Elton John Pays Tribute To Queen Elizabeth II At Toronto Concert

Elton John Pays Tribute To Queen Elizabeth II At Toronto Concert

Elton John, who had arguably the closest relationship with the Royal Family of any musician, paid tribute to the late queen at his concert in Toronto just hours after the news of her death at age 96 had been released.

The news of Queen Elizabeth’s departure is “the saddest news,” he remarked. She was a wonderful person to be around; I had the pleasure of spending time with her. She guided the country with dignity, compassion, and kindness through some of our most trying times.

I’ve had her at my side for 75 years; it’s a significant loss that she won’t be there for the rest of my life. Despite this, he said, “I’m delighted she’s at peace, and I’m glad she’s at rest, and she deserves it because she’s worked bloody hard.” The crowd applauded enthusiastically.

My heart goes out to everyone who cares about her. The music we play tonight is a tribute to her memory; she will be missed, but her legacy will endure.

Elton John Pays Tribute To Queen
Elton John Pays Tribute To Queen

He then began to sing his 1974 hit, “Don’t Let the Sun Go Down on Me,” which has special significance here because it alludes to a famous phrase from the time of Queen Victoria: “The sun never sets on the British Empire.” Despite being a sovereign nation since 1982, Canada was under British rule for over two centuries. Until her death on Thursday, Queen Elizabeth II served as the country’s monarch and head of state, keeping the country a member of the Commonwealth.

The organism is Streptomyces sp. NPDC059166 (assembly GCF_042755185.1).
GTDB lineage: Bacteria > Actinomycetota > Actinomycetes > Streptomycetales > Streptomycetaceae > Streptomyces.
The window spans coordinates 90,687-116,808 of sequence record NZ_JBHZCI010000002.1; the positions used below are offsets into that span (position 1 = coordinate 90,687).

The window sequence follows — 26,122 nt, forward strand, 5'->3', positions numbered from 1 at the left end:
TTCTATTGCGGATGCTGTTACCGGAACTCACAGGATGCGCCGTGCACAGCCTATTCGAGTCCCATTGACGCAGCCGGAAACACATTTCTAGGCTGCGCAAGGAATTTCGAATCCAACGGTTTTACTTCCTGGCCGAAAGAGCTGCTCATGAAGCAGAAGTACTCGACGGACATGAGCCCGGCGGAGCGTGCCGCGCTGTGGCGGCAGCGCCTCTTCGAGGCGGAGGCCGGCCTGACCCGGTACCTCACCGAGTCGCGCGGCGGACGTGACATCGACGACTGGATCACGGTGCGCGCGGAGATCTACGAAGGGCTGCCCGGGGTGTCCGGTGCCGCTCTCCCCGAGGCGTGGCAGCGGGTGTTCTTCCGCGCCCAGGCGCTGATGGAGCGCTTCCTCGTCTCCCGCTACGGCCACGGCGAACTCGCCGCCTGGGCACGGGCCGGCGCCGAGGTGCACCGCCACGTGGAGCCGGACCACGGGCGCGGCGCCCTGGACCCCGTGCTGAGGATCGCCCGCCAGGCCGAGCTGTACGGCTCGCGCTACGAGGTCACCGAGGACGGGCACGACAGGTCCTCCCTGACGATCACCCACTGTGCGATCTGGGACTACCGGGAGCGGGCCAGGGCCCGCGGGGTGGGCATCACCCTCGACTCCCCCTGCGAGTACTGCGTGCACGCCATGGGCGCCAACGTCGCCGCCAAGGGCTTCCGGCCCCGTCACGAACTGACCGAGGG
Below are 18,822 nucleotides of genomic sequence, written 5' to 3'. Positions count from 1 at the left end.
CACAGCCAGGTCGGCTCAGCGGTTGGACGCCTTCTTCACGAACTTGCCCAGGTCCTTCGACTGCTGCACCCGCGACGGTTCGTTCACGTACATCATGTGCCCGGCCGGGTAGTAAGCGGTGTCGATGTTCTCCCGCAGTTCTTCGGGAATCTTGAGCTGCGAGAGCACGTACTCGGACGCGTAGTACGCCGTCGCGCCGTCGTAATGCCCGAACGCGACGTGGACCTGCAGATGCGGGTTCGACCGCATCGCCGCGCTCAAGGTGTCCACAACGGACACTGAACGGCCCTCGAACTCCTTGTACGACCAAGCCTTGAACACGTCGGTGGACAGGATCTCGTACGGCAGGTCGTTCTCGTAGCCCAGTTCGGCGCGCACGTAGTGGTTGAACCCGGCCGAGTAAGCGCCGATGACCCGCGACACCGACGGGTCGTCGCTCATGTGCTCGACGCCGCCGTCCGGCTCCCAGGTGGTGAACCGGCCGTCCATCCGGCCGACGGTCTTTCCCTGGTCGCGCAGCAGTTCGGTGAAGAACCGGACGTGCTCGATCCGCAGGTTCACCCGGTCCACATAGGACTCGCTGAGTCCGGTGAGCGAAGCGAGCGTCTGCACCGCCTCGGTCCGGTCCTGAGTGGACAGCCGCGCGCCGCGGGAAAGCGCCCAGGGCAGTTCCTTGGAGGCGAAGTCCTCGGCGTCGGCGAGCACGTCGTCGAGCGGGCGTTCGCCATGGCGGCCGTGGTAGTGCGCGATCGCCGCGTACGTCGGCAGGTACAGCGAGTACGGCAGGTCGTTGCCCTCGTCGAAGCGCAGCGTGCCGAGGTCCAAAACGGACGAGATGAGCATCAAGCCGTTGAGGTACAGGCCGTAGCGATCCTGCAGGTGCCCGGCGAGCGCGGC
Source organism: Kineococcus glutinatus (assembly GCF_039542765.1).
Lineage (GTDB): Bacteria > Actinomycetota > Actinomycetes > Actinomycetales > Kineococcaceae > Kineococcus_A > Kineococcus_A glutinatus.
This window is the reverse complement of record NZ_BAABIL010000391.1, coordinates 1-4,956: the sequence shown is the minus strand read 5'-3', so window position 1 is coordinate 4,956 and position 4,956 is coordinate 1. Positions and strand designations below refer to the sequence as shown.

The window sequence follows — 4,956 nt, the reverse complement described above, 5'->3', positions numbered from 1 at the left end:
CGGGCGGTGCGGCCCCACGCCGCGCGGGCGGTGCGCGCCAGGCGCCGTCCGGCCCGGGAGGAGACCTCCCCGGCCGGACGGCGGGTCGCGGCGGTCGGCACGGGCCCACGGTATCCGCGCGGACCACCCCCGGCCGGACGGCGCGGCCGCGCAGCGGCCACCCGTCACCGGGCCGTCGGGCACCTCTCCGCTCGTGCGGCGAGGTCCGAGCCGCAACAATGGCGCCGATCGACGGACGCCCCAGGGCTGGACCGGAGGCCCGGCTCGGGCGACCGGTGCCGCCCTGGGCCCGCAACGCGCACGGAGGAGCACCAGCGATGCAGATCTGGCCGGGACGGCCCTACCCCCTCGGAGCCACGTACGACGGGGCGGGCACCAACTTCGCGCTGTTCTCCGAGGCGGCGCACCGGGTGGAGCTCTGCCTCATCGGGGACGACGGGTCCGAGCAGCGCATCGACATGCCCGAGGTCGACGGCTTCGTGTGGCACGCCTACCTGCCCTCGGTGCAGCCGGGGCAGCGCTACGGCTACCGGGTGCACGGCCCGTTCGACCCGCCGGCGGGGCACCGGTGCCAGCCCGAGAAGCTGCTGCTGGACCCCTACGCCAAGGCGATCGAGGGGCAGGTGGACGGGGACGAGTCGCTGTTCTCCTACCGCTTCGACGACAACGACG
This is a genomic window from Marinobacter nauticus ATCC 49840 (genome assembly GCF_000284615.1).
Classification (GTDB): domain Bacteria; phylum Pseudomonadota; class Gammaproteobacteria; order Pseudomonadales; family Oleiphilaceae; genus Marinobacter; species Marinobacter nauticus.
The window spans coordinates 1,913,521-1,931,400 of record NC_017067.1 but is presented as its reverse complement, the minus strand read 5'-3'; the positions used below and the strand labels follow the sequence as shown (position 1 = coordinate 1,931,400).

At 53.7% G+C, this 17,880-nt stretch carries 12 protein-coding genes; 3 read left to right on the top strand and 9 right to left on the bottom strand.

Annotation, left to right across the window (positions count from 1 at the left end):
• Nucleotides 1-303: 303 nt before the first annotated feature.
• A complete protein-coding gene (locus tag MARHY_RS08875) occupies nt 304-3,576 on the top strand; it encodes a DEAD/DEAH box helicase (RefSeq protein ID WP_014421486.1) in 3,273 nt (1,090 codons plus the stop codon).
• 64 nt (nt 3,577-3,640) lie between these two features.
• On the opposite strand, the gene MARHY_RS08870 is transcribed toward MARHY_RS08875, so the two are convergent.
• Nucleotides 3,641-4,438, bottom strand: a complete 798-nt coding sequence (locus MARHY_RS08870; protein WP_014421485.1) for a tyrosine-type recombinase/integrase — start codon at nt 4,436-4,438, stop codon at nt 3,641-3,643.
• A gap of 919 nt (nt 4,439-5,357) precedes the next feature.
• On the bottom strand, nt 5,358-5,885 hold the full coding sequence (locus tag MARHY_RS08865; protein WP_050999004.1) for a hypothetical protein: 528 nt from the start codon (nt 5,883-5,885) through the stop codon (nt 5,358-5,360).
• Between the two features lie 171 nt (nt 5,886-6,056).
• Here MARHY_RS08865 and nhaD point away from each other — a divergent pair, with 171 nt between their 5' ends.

John’s opening remarks echoed a tribute he had made earlier in the day on social media, but his closing remarks were entirely original. After John and Lady Diana Spencer became close friends in the early 1980s, their friendship expanded to include the rest of the Royal Family and lasted until she died in 1997. On April 24, 1998, the Queen honored him with the title of “Sir” in recognition of his years of service to the community, especially in AIDS research funding and education.

Shortly after Diana’s passing, he rewrote and released “Candle in the Wind (Goodbye England’s Rose),” an ode to Marilyn Monroe written by him and Bernie Taupin in 1973. He sang it at her memorial service, and in September 1997, he issued a single of it with all sales going to her causes. It topped the charts in many nations worldwide, including the United States, where it stayed at the top for 14 weeks and earned a Grammy.

It was not an exaggeration for John to say that she had been by his side his whole life. Since he was four years old, she had ruled as a queen.

Keep following journalistpr.com for more updates related to concerts. You can read more like Foo Fighters Tribute To Taylor Hawkins, Bad Bunny’s concert and The Weeknd’s concert.

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